4 Strategies for Spiritual Resolutions
Here are four strategies to help you plan your spiritual resolutions.
- Look Back
When making spiritual resolutions it is important to look back at your spiritual practices and how they connected you to God. What was enriching? What helped you surrender and trust God more? What was a stale practice that may need a reboot? Take time to talk to a friend or mentor as you evaluate your spiritual practices.
Purging sounds harsh but sometimes we need to remove activities, people, or thoughts. Spiritual fatigue can fall on us before we realize our faith is struggling. Before we can move forward with our spiritual resolutions, we need to reduce distractions.
Serving is a great way to show gratitude to God and to others. But at times we serve for the wrong reasons or in the wrong places. When making spiritual resolutions, consider if there is a service opportunity that you can purge to make room for another one.
The purpose of serving is to spread the good news of Jesus while meeting the real needs of others. Serving points us to God and ignites gratitude and generosity.
- Plan Ahead
Look at your upcoming schedule and decide what spiritual resolutions are realistic in your life. Often with new year’s or spiritual resolutions, we are not considering how we will accomplish our goals. It sounds good on paper but will be difficult to accomplish.
- Choose a Word for the Year
Several of my friends, love choosing a word for the year. I resisted this practice at first but in 2019, joined this inspiring practice.
I have been surprised at how God has spoken to me through my words.
I pray about the past year and what God is showing me and doing in my life. I also pray for direction for the coming year. A word or phrase is revealed in my spirit and I follow up by researching the word and corresponding scriptures.
My first word for the year was a phrase, “embracing the goodness of God” which carried me through the turmoil of 2020.
My second word for the year was actually two words, “take root”. It served as a reminder that for anything in my life to take root and grow to its fullest potential it needed to be aligned with the true vine…Jesus.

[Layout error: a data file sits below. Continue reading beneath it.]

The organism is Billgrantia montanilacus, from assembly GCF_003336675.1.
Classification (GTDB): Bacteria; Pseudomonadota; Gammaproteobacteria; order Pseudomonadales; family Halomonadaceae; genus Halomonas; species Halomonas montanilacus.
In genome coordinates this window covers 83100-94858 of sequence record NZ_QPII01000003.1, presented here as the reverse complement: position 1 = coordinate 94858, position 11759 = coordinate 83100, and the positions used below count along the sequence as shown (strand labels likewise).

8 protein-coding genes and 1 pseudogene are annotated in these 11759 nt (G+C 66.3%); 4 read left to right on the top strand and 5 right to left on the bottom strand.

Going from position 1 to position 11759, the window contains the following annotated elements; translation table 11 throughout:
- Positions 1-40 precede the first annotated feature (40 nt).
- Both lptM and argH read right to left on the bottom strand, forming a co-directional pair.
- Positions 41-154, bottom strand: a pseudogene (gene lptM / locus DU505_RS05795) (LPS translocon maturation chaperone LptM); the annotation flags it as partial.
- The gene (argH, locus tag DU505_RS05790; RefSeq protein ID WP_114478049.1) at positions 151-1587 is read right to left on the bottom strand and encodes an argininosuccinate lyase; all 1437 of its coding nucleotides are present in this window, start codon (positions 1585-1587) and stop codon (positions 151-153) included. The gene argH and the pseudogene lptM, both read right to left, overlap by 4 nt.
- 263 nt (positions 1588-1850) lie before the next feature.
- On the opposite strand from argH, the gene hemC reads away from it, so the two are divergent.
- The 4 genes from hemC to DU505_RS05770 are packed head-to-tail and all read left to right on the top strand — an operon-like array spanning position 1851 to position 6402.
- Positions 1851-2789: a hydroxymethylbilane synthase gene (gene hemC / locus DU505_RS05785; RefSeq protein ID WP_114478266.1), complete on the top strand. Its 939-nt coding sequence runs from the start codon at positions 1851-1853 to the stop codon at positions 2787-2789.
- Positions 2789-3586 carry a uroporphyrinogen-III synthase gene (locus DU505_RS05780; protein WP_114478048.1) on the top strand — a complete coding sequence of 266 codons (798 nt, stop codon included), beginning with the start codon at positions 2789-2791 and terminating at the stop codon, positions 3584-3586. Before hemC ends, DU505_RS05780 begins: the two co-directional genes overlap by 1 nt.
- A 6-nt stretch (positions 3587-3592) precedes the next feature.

My third word for the year was “pivot”. Even though we are grounded in God, we may still need to rotate or change directions in life.
“So here’s what I want you to do, God helping you: Take your everyday, ordinary life—your sleeping, eating, going to work, and walking-around life—and place it before God as an offering.
Embracing what God does for you is the best thing you can do for him. Don’t become so well-adjusted to your culture that you fit into it without even thinking. Instead, fix your attention on God. You’ll be changed from the inside out.”
Romans 12:1-2 MSG
10 New Year’s Resolutions for Your Spiritual Life
If you are still deciding on your new year and spiritual resolutions, here is a list focused on spiritual growth that may be helpful.
- Read books that ignite and foster spiritual growth
- Spend time with people who are spiritually hungry
- Go to church regularly
- Serve on a regular basis
- Pray without ceasing and worship God in songs and actions
- Study the Bible
- Reduce screen time
- Take inventory of your relationships and limit relationships that deplete your emotions and your ability to stay positive
- Write your story of how Jesus changed your life
- Tell someone your story of how Jesus changed your life
“We should make plans—counting on God to direct us.”
Proverbs 16:9 TLB
I hope these insights shed light on your new year and spiritual resolutions.
Do you have any strategies or spiritual resolutions to add to the list? Would love to hear from you in the comments.